The polls are underestimating Labour, the party’s leader Ivana Bacik has claimed.
While in 2011 the party commanded the support of a third of the electorate and a bullish leadership talked of ‘Gilmore for Taoiseach’, now polls suggest that only 4% of people would vote for the party in an election.
It is a challenge that Deputy Bacik is all too aware of but she insists that things are rosier than the polls would suggest:
“The polls currently are disappointing, there’s no doubt about that for us,” she admitted.
“But I do have confidence in our ability to grow and I would say two things about our standing in the polls at the moment; one is that a low national score poll for a small party masks the reality in different constituencies.
“So that while the national poll might be low, if you look at us in Dublin, we’re more than double the rate across Dublin.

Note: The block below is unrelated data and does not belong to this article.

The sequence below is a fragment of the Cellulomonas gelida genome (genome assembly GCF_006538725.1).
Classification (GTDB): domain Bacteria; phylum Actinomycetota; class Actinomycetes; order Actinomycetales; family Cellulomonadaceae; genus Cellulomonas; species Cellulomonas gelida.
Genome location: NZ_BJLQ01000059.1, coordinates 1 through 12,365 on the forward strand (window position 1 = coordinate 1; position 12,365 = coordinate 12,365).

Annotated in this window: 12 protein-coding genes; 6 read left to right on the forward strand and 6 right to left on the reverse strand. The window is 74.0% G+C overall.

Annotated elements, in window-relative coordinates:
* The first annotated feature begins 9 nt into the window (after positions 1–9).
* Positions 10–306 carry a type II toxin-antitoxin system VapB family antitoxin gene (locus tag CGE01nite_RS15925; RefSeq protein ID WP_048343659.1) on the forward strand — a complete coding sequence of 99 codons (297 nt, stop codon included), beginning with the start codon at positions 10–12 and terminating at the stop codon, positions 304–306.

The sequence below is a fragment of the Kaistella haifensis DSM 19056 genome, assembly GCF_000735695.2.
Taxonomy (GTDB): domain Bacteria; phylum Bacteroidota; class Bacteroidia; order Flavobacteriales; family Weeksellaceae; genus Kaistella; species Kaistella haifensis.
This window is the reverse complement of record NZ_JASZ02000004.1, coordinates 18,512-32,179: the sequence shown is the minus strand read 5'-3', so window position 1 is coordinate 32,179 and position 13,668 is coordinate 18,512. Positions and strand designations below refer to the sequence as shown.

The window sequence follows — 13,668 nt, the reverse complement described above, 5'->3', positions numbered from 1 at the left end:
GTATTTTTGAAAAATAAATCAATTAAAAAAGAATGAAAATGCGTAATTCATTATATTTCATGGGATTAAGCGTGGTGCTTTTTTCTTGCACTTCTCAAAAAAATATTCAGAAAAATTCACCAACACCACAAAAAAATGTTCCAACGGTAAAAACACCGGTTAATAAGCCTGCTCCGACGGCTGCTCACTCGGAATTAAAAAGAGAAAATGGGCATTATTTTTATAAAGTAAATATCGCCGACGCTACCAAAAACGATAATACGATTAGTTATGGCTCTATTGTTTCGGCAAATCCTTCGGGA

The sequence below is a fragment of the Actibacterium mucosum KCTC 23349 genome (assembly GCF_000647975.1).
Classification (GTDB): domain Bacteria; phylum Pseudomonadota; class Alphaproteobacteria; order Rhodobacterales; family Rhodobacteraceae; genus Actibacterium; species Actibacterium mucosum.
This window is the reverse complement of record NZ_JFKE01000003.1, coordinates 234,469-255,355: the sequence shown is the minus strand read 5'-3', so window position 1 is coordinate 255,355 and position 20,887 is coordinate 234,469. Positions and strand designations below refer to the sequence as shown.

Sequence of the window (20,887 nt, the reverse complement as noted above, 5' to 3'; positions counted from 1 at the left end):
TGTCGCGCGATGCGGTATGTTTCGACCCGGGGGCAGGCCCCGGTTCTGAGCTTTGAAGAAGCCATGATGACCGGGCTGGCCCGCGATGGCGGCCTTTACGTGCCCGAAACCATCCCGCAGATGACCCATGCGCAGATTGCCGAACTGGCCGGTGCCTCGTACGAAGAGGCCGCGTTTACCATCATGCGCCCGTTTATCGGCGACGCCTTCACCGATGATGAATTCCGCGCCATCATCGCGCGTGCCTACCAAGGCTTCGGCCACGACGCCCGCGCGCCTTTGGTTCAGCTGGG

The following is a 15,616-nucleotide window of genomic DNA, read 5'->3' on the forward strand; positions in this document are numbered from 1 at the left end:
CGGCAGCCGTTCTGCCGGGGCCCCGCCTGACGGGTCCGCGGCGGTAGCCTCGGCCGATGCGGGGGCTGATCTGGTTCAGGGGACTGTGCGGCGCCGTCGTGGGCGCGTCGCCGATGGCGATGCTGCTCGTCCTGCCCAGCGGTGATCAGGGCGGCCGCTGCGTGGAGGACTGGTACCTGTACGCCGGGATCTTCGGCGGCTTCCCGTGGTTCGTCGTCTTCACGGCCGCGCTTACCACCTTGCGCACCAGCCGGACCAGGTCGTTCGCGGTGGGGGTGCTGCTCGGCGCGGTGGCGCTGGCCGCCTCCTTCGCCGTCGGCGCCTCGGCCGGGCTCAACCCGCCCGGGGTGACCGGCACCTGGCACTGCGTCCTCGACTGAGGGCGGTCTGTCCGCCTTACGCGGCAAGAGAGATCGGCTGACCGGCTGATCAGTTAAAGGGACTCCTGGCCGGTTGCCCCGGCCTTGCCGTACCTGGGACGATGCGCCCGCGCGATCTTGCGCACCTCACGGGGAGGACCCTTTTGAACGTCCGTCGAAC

“And the second thing to say is that the polls wrote me off in the by-election in July 2021 in Dublin Bay South!
“To win there showed there is a clear appetite among people generally for a constructive voice of change, for a centre-left alternative.”
For generations, Labour was the largest voice of the Irish left but now that crown goes to Sinn Féin; the party’s president Mary Lou McDonald is widely tipped to be Taoiseach after the next election.
Still, the party has never been in Government in the south and Deputy Bacik suggested that Labour has a stronger record on delivering for the people:
“Certainly Sinn Féin are doing very well in the polls - there’s no doubt about that,” she continued.
“I suppose for us in Labour the challenge is - and it’s a great opportunity too - is to put forward a positive message of constructive change from a very clear centre-left, socialist, social democratic position.
“And that’s what we offer; Labour as I say has a strong track record of delivering on change, of going into Government and bringing about social changes like divorce and contraception rights or economic changes like social welfare increases.”
The Irish Labour Party was founded in 1910 by trade unionists James Larkin and James Connolly to be a voice for working people.
It currently has seven TDs - down from an historic high of 37 after the 2011 election.
Main image: Ivana Bacik TD. Picture by: Brian Lawless/PA Wire/PA Images